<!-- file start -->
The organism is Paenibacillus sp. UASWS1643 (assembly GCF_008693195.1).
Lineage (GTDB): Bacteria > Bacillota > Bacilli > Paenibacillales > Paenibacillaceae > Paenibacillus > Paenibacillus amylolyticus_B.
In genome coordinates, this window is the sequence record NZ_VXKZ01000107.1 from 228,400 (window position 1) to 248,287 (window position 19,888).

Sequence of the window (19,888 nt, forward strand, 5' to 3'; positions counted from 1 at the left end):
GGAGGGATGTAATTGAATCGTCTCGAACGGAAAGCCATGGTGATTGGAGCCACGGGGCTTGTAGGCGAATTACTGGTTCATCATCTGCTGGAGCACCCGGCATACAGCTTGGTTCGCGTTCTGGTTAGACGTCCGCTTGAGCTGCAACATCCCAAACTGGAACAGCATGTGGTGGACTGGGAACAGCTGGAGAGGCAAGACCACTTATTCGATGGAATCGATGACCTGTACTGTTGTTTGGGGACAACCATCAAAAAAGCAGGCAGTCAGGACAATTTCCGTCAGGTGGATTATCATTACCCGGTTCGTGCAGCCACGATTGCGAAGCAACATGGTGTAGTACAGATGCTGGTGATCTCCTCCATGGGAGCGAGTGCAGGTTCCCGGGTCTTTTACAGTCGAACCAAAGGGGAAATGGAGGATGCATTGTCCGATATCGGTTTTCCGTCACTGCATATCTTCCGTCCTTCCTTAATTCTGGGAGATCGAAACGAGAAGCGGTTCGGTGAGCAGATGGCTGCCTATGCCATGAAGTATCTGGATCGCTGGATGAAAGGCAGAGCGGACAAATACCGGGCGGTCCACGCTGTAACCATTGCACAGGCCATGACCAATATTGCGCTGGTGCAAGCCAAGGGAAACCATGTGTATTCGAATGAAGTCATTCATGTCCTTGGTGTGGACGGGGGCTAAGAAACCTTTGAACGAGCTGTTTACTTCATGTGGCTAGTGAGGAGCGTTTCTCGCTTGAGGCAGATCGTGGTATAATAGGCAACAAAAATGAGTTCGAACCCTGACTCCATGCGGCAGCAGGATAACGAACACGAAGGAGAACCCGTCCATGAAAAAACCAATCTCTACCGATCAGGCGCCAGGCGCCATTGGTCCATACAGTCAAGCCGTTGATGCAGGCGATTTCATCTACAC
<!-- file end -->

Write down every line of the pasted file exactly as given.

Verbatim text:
The organism is Paenibacillus sp. UASWS1643 (assembly GCF_008693195.1).
Lineage (GTDB): Bacteria > Bacillota > Bacilli > Paenibacillales > Paenibacillaceae > Paenibacillus > Paenibacillus amylolyticus_B.
In genome coordinates, this window is the sequence record NZ_VXKZ01000107.1 from 228,400 (window position 1) to 248,287 (window position 19,888).

Sequence of the window (19,888 nt, forward strand, 5' to 3'; positions counted from 1 at the left end):
GGAGGGATGTAATTGAATCGTCTCGAACGGAAAGCCATGGTGATTGGAGCCACGGGGCTTGTAGGCGAATTACTGGTTCATCATCTGCTGGAGCACCCGGCATACAGCTTGGTTCGCGTTCTGGTTAGACGTCCGCTTGAGCTGCAACATCCCAAACTGGAACAGCATGTGGTGGACTGGGAACAGCTGGAGAGGCAAGACCACTTATTCGATGGAATCGATGACCTGTACTGTTGTTTGGGGACAACCATCAAAAAAGCAGGCAGTCAGGACAATTTCCGTCAGGTGGATTATCATTACCCGGTTCGTGCAGCCACGATTGCGAAGCAACATGGTGTAGTACAGATGCTGGTGATCTCCTCCATGGGAGCGAGTGCAGGTTCCCGGGTCTTTTACAGTCGAACCAAAGGGGAAATGGAGGATGCATTGTCCGATATCGGTTTTCCGTCACTGCATATCTTCCGTCCTTCCTTAATTCTGGGAGATCGAAACGAGAAGCGGTTCGGTGAGCAGATGGCTGCCTATGCCATGAAGTATCTGGATCGCTGGATGAAAGGCAGAGCGGACAAATACCGGGCGGTCCACGCTGTAACCATTGCACAGGCCATGACCAATATTGCGCTGGTGCAAGCCAAGGGAAACCATGTGTATTCGAATGAAGTCATTCATGTCCTTGGTGTGGACGGGGGCTAAGAAACCTTTGAACGAGCTGTTTACTTCATGTGGCTAGTGAGGAGCGTTTCTCGCTTGAGGCAGATCGTGGTATAATAGGCAACAAAAATGAGTTCGAACCCTGACTCCATGCGGCAGCAGGATAACGAACACGAAGGAGAACCCGTCCATGAAAAAACCAATCTCTACCGATCAGGCGCCAGGCGCCATTGGTCCATACAGTCAAGCCGTTGATGCAGGCGATTTCATCTACAC